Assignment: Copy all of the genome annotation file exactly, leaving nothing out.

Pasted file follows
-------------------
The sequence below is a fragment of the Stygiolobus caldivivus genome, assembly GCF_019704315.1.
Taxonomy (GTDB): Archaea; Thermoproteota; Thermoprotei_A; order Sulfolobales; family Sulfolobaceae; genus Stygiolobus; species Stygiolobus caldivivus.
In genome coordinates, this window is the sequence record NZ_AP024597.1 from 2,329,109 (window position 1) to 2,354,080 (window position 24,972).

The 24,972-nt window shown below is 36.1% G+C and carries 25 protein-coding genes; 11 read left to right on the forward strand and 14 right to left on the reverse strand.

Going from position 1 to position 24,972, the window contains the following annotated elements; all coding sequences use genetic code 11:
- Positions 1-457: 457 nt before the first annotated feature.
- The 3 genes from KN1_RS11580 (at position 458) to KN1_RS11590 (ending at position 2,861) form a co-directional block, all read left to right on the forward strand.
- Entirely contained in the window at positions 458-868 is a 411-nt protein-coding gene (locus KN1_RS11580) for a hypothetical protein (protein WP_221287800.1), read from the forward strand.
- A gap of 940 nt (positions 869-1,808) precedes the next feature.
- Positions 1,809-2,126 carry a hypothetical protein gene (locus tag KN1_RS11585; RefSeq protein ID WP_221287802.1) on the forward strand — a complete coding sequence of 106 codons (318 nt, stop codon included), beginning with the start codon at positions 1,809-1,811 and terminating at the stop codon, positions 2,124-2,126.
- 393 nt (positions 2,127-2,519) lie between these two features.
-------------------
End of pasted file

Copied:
The sequence below is a fragment of the Stygiolobus caldivivus genome, assembly GCF_019704315.1.
Taxonomy (GTDB): Archaea; Thermoproteota; Thermoprotei_A; order Sulfolobales; family Sulfolobaceae; genus Stygiolobus; species Stygiolobus caldivivus.
In genome coordinates, this window is the sequence record NZ_AP024597.1 from 2,329,109 (window position 1) to 2,354,080 (window position 24,972).

The 24,972-nt window shown below is 36.1% G+C and carries 25 protein-coding genes; 11 read left to right on the forward strand and 14 right to left on the reverse strand.

Going from position 1 to position 24,972, the window contains the following annotated elements; all coding sequences use genetic code 11:
- Positions 1-457: 457 nt before the first annotated feature.
- The 3 genes from KN1_RS11580 (at position 458) to KN1_RS11590 (ending at position 2,861) form a co-directional block, all read left to right on the forward strand.
- Entirely contained in the window at positions 458-868 is a 411-nt protein-coding gene (locus KN1_RS11580) for a hypothetical protein (protein WP_221287800.1), read from the forward strand.
- A gap of 940 nt (positions 869-1,808) precedes the next feature.
- Positions 1,809-2,126 carry a hypothetical protein gene (locus tag KN1_RS11585; RefSeq protein ID WP_221287802.1) on the forward strand — a complete coding sequence of 106 codons (318 nt, stop codon included), beginning with the start codon at positions 1,809-1,811 and terminating at the stop codon, positions 2,124-2,126.
- 393 nt (positions 2,127-2,519) lie between these two features.